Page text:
The subspecialty of orthogeriatrics frequently incorporates falls prevention and bone health. It is the system of care for older people who have suffered a fracture, often the neck of the femur, and describes the collaboration between geriatricians and orthopaedic surgeons to ensure that both medical and surgical needs of the patient are appropriately met.
Models of care are outlined in the British Geriatrics Society (BGS) best practice guidelines and range from a single preoperative liaison visit to full care delivered by geriatricians and their team (with surgical involvement limited to the operation). The BGS recommends that patients receive joint multidisciplinary care on a dedicated orthogeriatrics ward to ensure holistic care, and reduce the risk of common complications of hip fracture surgery such as delirium.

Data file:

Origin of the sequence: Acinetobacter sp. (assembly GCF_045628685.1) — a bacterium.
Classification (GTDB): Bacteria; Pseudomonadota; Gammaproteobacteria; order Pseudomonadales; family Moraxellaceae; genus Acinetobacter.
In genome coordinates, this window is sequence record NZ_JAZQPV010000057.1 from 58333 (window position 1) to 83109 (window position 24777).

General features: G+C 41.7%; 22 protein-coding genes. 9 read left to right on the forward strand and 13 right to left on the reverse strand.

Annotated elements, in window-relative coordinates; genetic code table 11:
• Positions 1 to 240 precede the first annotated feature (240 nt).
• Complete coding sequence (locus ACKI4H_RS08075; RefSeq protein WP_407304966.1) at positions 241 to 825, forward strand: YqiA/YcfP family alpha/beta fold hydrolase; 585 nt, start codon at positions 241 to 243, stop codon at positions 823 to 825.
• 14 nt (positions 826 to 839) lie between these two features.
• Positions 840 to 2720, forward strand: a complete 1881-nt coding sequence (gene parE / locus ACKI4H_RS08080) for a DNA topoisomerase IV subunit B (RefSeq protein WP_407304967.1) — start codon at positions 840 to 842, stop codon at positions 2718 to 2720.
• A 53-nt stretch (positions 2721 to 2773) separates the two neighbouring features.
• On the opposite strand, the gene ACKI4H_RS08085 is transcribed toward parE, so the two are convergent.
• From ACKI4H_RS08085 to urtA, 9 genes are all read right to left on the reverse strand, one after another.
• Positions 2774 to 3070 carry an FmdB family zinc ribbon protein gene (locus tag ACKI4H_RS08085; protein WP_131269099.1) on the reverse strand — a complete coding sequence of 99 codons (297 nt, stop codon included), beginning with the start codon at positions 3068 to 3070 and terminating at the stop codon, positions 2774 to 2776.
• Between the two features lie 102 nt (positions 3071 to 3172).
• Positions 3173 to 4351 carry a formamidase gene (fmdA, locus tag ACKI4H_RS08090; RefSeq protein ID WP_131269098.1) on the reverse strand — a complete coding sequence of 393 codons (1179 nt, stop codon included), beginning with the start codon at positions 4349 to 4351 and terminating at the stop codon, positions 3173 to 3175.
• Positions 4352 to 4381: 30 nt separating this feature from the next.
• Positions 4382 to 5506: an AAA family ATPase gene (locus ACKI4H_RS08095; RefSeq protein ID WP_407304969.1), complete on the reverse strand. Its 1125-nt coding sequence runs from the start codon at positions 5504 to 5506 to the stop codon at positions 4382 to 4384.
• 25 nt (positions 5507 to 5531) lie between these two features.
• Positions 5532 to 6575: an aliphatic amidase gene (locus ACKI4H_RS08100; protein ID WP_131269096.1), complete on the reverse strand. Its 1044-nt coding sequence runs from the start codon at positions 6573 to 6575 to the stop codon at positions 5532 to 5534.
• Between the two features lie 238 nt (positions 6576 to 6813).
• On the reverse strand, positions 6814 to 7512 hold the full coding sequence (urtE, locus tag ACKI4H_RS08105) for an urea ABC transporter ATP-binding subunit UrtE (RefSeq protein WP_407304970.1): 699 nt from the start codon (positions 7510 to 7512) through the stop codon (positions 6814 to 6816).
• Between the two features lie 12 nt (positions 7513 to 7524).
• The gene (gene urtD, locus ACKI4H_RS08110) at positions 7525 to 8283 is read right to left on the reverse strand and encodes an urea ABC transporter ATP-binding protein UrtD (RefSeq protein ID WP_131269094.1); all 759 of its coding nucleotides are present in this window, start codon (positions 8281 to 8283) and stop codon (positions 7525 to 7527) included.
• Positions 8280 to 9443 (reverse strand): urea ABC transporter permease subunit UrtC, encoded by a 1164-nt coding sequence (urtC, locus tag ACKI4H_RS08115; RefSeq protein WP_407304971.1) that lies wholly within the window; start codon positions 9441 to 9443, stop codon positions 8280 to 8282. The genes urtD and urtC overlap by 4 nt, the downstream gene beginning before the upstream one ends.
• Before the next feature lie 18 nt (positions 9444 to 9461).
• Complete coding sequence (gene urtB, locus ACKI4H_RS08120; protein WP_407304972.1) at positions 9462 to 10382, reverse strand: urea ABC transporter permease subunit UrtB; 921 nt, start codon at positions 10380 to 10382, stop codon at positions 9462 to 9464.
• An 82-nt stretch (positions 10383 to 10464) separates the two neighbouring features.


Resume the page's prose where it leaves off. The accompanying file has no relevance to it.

The ‘Blue Book’ is a joint publication between the British Orthopaedic Association (BOA) and the BGS and gives detailed recommendations for the care of this group of patients. In England, their management attracts a best practice tariff incentive. Standards are monitored through the National Hip Fracture Database.
Older people who have suffered a fall, with or without a fracture, can be assessed in a falls clinic by a geriatrician with access to a multidisciplinary team. Assessment takes the form of targeted comprehensive assessment to review risk factors such as medications, vision and gait problems and to put in place a management plan. NICE has published guidelines on the management of falls.